Roy Morejon:

What would you say the biggest challenge thus far that you guys have encountered while designing the product?

Randy Hollister:

Well, I wouldn’t say exactly a challenge, but we learned a lot by talking to customers at beer festivals, and talking to brewers. Several new features, we were probably six or seven months into the … Six months into the project when basically a brewer told us, the real problem we had to solve was getting the oxygen out. We were focused more on just keeping the beer under pressure and keeping it cold and dark. He said, “You’re not going to get the length of freshness if you can’t purge the oxygen.” Then we started working on that, modified the design, and that turned out to probably be the key feature of the device, because for those who are craft beer fans and those who aren’t, growlers have a problem. That is, when you take the lid off that bottle when you get it home, you’ve got a day or so to consume that before oxygen starts to take its toll and loss of carbonation. What we set out to do is tackle the perishability problem so that your beer would last for weeks, and now you can have two or three varieties on hand. You may not want to drink a whole half gallon of a chocolate stout tonight, so this gives you the opportunity to have that variety. That was probably key to the success of the project.

Roy Morejon:

Absolutely. Can you talk to our listeners a little bit more about how you’ve actually partnered with some of the breweries to help promote your campaign?

Randy Hollister:

Yeah, we … Breweries have a real interest in the success of our product, because of that perishability problem. It limits how much people can bring home in a growler. For those that aren’t real intimately familiar with the craft beer business, it’s an exploding market. It’s where all the growth in the beer business is, the industry as a whole’s down slightly, but craft is up about 17 to 20% the last several years. We now have 5,000 craft breweries in the United States, growing about 20% a year. Its really taken off, but there are more than 100,000 different brews that are not available in a bottle or a can. If you don’t want to sit at a bar or at a brewery drinking it, if you want to bring it home, the only way to do it is to have a take home container and the 64 ounce glass growler is the one container legal in all 50 states that make it cheap and reliable to bring beer home, but you had soft perishability. The brewers love it because now people are willing to buy more than one at a time, and not have to worry about it going bad.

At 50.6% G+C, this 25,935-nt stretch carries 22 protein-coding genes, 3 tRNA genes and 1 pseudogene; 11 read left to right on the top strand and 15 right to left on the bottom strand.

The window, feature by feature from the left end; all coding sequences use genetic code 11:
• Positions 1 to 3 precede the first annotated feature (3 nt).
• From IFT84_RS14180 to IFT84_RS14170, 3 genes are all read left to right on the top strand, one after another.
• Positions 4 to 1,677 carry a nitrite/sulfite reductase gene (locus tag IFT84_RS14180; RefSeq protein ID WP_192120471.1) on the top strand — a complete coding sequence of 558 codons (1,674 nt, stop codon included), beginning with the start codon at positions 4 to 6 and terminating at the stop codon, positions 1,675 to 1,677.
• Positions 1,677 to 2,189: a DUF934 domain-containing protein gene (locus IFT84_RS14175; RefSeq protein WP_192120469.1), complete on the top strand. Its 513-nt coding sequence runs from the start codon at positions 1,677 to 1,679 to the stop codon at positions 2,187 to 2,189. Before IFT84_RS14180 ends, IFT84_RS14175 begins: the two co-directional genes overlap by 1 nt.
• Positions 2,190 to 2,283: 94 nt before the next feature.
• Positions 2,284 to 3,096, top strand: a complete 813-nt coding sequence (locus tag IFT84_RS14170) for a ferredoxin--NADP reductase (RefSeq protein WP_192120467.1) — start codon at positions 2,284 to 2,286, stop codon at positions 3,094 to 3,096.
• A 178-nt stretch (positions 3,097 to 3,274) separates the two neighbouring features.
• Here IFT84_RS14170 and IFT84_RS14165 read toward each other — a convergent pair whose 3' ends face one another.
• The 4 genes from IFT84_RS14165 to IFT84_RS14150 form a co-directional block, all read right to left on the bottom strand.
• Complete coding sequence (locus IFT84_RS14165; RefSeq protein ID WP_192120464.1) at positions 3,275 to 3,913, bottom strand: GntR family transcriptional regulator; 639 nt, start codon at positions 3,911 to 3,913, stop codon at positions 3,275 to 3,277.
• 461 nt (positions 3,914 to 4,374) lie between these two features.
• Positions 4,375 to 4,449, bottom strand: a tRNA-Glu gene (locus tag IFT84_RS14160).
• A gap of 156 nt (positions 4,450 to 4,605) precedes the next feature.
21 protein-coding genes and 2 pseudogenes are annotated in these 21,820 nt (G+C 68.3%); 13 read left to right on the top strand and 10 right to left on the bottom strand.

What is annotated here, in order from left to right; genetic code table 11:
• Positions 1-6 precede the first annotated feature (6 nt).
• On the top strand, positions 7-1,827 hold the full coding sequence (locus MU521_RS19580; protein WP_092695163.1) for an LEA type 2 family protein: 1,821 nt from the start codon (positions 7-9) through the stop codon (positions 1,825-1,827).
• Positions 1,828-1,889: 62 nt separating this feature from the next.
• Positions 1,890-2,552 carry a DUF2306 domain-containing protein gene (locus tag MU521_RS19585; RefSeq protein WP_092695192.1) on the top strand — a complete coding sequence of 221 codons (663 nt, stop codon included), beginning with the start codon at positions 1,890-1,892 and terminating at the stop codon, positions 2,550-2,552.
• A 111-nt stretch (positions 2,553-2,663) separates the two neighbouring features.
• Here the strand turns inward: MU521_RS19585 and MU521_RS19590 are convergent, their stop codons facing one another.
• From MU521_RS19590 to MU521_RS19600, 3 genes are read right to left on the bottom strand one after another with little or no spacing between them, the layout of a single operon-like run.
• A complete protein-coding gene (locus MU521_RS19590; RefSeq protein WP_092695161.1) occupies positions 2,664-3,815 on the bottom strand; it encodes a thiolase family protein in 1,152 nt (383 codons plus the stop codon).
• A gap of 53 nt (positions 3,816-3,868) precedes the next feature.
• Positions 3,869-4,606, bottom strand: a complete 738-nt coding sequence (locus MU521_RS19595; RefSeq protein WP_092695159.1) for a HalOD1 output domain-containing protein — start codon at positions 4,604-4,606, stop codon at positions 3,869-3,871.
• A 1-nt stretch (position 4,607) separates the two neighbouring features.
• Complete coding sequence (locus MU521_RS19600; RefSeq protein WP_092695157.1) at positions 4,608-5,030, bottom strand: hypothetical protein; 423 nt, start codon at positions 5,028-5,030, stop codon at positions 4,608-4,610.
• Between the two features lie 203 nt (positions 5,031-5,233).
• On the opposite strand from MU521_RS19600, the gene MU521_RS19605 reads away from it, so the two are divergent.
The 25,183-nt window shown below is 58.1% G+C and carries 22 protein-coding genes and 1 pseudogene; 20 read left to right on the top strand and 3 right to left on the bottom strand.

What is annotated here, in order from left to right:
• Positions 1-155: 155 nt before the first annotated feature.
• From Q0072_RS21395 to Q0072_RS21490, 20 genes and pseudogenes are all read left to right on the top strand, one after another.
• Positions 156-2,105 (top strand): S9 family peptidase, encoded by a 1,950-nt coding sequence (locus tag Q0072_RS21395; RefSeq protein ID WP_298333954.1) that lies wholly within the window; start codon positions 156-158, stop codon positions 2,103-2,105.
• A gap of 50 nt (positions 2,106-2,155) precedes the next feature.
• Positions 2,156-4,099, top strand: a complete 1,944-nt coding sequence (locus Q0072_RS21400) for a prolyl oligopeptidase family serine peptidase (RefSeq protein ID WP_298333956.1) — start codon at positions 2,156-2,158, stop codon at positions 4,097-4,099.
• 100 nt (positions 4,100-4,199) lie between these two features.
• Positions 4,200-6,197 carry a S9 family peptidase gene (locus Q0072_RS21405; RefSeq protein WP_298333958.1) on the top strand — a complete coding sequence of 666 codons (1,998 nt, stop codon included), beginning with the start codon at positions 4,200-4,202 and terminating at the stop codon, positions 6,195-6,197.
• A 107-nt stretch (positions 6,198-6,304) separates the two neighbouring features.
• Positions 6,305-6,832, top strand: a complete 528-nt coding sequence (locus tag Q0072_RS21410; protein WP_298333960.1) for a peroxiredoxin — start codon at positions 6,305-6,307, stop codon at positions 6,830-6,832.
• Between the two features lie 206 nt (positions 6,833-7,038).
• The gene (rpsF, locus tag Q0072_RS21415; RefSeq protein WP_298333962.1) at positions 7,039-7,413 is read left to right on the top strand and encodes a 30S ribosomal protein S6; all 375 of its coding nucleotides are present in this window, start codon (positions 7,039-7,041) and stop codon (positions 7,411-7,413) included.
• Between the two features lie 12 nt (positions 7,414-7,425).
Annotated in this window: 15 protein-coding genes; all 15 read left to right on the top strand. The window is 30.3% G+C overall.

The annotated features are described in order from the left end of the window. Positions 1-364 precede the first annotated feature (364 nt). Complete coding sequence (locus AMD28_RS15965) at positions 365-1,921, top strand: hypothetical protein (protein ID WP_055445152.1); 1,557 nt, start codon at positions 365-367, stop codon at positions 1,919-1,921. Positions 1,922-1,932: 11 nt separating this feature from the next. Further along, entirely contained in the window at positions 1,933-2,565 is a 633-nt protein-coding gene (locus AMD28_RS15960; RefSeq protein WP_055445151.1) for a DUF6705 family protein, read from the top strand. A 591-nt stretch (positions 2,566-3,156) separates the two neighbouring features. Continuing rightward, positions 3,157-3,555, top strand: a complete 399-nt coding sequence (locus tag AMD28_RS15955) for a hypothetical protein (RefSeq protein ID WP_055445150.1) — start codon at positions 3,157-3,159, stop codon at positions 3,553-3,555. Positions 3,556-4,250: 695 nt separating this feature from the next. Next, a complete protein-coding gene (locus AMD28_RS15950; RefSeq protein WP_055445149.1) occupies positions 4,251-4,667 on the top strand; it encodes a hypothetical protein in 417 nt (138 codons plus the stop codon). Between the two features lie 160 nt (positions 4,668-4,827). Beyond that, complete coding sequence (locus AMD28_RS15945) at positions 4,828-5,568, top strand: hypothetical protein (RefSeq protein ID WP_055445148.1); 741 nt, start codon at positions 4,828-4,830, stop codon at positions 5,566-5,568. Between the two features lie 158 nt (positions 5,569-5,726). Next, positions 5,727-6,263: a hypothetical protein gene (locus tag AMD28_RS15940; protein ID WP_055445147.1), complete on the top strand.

Roy Morejon:

Interesting. I know you mentioned that you guys have been on the circuit, if you will, trying to get out in front of breweries or in front of your consumers. Obviously, that takes a bit of capital. With all the marketing efforts let’s say that you guys have put forth for this project, where have you guys seen the biggest return?

Randy Hollister:

Well we’re kind of doing everything, throwing everything at it. We had amassed over 15,000 emails from folks who said, “Tell me when I can buy it.” We’re over 15,000 followers on Facebook, about 3,500 I think on Twitter and a couple 1,000 on Instagram. We’re using all of those channels and particularly during the Kickstarter campaign, doing a lot of retargeting, and really using all the tools we can. Its been, I think its been pretty effective for us. We had been doing craft beer festivals. I think we’ve done about 15 or 16 of them in the last 11 months and if you look at Kickstarter’s statistics for the most popular cities for our backers, only two of the ten are cities we’ve gone to with our little road show. The other eight of the top ten, including I think the top seven, are all places we haven’t been. That’s strictly our marketing reach that’s getting to those people.

Roy Morejon:

Yeah, it’s definitely an extended reach with the social media that’s out there. Tell me a little bit about your experience with your backers so far. I know that you’ve been engaging the crowds pre-campaign, but have you gotten much feedback? If so, how are you guys managing that feedback and promoting it with the campaign itself?

Randy Hollister:

I seem to be living on Kickstarter since our launch. We’re getting just an incredible amount of both messaging and comments. Awful lot of private messages where we try to get back to them within minutes and a lot of folks have been very appreciative of the responsiveness. We’ve gotten some great ideas from people. We got a product enhancement really suggested in our comments after we kind of blew through the goal, one of our commenters said, “For a stretch goal, why don’t you include antimicrobial beer lines that last longer and don’t get funky as soon?” That’s something we actually hadn’t considered doing and we quickly ordered some of the lines, so we could start testing it. It just came in Monday and we’re out right now testing to make sure, because different beer lines have different friction levels and stuff, so we have to make sure it’ll work. That was a great suggestion, it’ll give us a good marketing edge if we’re able to incorporate it. Those comments have proved very valuable to us.

Roy Morejon:

No, that’s great that obviously you’re engaging the community, taking that feedback, potentially introducing new stretch goals, or new ideas from them. That’s great to see. What’s been the biggest surprise thus far that you guys have encountered with the active campaign?

Randy Hollister:

I suppose the one that surprises me the most is the number of new to Kickstarter backers that we’ve had. We’re running right about 45% of the folks who are backing the product who have never done a Kickstarter before. At price points, our opening price point was at 339. The tiers have run from 339 to 399 and at that price point I was … I’m surprised to see that many new folks coming in. I thought it would be more seasoned Kickstarter backers, so I was pleasantly surprised with that.

Roy Morejon:

Interesting. What advice would you give to someone else that’s looking to Kickstart their beer product like this?

Randy Hollister: